East African Community inches towards financial integration

The East African Community has finally sanctioned the creation of an East African Financial Services Commission, but the process of achieving regional monetary union is running way behind schedule.


Image : East African Legislative Assembly

In December, the East African Legislative Assembly (EALA) passed a bill establishing the East African Financial Services Commission (EAFSC), one of the key steps on the road to achieving regional monetary union.

The EAFSC will work to harmonise financial services regulation, including in non-banking financial industries such as insurance, pensions, capital markets and microfinance, while promoting regional integration in the sector.

EALA speaker Martin Ngoga said: “This is one of the legacy bills this House has passed. It’s a bill that touches directly on a pillar of our integration. Therefore, we hope that the remaining step to assent by the Heads of State will not be delayed.”

However, the member states of the East African Community (EAC) have yet to decide where to locate the planned new central bank, to be called the East African Monetary Institute (EAMI). A report into the best location suggested somewhere in Tanzania but the conclusions appear to have been rejected by Kenya and Uganda. It is intended that the EAMI will take responsibility for overseeing East Africa’s banking sector before also assuming the role of regional central bank.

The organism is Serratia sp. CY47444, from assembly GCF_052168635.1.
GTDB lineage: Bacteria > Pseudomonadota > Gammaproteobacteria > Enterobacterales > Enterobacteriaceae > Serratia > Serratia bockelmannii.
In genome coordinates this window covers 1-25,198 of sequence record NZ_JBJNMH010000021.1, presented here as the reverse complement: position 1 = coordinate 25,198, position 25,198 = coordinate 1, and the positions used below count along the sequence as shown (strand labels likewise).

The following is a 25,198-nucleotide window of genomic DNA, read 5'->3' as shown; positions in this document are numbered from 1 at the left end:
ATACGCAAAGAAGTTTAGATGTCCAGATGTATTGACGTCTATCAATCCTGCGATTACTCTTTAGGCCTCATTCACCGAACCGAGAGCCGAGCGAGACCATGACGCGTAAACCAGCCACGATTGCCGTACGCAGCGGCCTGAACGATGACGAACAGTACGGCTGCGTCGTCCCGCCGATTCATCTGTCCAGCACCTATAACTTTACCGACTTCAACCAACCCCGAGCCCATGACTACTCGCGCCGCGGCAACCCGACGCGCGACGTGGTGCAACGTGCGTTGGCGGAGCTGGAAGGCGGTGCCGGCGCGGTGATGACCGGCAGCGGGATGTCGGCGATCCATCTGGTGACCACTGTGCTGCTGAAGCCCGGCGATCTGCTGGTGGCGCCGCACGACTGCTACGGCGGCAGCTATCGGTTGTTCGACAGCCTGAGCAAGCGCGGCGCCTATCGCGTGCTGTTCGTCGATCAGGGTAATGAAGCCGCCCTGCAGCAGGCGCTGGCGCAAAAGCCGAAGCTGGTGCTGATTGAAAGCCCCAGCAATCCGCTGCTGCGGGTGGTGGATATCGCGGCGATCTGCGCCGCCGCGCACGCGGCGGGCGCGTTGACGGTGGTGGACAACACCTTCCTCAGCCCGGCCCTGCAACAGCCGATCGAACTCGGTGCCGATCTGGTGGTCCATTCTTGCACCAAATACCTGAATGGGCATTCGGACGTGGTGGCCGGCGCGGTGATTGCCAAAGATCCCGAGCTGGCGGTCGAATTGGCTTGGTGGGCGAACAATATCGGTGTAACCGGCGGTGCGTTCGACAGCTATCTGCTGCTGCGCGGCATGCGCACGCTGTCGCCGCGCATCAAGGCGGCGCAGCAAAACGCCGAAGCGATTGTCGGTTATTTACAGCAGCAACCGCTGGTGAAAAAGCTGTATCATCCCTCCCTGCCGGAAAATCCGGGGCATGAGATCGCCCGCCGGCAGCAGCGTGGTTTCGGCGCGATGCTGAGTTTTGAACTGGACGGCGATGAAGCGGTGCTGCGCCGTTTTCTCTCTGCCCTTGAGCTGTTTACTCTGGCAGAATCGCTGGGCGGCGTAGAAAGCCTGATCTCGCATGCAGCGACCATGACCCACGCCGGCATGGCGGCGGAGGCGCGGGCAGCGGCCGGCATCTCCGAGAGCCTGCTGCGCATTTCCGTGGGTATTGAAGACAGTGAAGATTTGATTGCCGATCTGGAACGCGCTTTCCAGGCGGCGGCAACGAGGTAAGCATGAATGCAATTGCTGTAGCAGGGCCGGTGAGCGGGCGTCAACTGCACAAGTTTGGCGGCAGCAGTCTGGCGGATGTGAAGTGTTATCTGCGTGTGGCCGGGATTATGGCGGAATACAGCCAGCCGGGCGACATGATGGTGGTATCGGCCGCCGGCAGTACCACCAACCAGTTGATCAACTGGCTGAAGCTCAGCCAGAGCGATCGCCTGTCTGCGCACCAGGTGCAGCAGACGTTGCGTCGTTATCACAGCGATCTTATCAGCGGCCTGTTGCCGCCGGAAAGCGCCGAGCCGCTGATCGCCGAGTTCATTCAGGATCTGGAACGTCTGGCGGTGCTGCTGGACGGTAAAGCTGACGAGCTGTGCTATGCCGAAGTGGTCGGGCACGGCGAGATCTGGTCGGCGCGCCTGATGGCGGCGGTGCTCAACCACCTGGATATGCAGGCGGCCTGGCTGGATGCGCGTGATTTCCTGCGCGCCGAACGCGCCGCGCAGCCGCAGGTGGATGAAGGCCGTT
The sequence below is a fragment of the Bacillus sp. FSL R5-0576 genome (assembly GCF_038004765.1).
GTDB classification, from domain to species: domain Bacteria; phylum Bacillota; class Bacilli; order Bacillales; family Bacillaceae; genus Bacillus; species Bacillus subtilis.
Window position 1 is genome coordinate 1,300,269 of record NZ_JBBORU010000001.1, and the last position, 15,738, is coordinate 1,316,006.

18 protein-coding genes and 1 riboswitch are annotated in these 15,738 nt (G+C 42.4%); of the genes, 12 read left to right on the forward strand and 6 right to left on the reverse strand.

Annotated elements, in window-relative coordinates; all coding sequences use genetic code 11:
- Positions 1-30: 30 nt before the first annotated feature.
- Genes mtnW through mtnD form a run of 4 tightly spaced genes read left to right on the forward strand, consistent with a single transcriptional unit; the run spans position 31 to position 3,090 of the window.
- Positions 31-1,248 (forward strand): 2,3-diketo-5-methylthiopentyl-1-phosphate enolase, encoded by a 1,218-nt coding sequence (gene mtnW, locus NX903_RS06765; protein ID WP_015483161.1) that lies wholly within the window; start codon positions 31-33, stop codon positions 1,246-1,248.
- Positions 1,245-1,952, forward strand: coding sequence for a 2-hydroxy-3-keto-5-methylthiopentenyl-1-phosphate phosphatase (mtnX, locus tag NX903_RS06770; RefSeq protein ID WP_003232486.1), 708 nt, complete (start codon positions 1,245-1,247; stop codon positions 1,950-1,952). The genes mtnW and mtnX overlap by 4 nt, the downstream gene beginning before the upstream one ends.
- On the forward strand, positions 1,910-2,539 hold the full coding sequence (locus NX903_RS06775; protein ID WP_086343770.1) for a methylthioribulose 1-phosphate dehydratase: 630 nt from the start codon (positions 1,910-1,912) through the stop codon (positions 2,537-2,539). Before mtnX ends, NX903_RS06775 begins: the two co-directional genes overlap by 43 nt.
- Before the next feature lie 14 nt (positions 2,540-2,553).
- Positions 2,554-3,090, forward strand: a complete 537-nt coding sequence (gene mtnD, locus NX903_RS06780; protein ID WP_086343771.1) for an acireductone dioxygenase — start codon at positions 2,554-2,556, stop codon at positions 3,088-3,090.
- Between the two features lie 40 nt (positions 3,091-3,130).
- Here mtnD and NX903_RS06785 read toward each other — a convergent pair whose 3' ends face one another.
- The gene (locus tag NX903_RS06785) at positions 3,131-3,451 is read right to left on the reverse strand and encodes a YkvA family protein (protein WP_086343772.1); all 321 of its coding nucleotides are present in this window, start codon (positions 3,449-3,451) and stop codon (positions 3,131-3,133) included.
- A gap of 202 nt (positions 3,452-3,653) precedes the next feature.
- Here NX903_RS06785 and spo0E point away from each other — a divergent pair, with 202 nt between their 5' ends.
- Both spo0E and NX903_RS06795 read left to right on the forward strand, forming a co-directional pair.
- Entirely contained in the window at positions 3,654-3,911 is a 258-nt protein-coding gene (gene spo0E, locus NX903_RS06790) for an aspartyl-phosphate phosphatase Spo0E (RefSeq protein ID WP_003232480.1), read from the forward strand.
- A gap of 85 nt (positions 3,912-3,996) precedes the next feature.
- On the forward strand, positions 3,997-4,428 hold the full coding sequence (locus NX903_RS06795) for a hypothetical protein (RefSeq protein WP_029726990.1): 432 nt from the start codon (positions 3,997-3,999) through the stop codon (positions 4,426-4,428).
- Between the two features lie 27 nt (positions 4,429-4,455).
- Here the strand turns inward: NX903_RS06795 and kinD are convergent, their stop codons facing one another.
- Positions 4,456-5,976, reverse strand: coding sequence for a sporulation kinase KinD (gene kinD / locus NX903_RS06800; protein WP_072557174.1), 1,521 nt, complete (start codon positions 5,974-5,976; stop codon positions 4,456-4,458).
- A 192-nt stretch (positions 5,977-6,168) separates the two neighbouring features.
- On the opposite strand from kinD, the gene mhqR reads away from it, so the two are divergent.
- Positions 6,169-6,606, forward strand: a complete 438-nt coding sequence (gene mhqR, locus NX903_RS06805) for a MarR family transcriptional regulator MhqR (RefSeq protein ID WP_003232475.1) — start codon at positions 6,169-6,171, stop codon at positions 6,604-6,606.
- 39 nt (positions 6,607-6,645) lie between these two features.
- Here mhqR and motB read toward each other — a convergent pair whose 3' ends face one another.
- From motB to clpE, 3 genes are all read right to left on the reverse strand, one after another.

At present, most of the EAC institutions, such as the Legislative Assembly, Court of Justice and Competition Authority, are housed in Arusha in northern Tanzania until permanent homes for them are decided. Most member states would like to see a fair agreement on locating them as a whole, rather than ad hoc decisions on individual institutions being made.

At an EAC meeting in December, Burundi’s EAC minister and council of ministers chair, Ezekiel Nibigira, said: “In the financial sector, the Community resolved to establish the central bank to perform the job of a central bank, including prudential regulation of the banking sector. The council will decide the country to host the monetary institute, which will ultimately become the EAC central bank, prior to the adoption of a unified currency.”

That it has taken this long to create the EAMI is one of the reasons why the EAC is not on course to introduce a single currency by 2024 as planned, as the EAMI is one of the institutions scheduled to carry out preparatory work for the currency’s introduction.

Creation of two other planned institutions is also behind schedule: the Surveillance, Compliance and Enforcement Commission; and the Statistics Commission.

Slow progress on monetary union

Progress on regional financial and economic integration, as well as the harmonisation of banking regulations, has been slow since the EAC heads of state agreed to achieve monetary union by 2024, including the introduction of a single currency, when signing the relevant protocol in November 2013.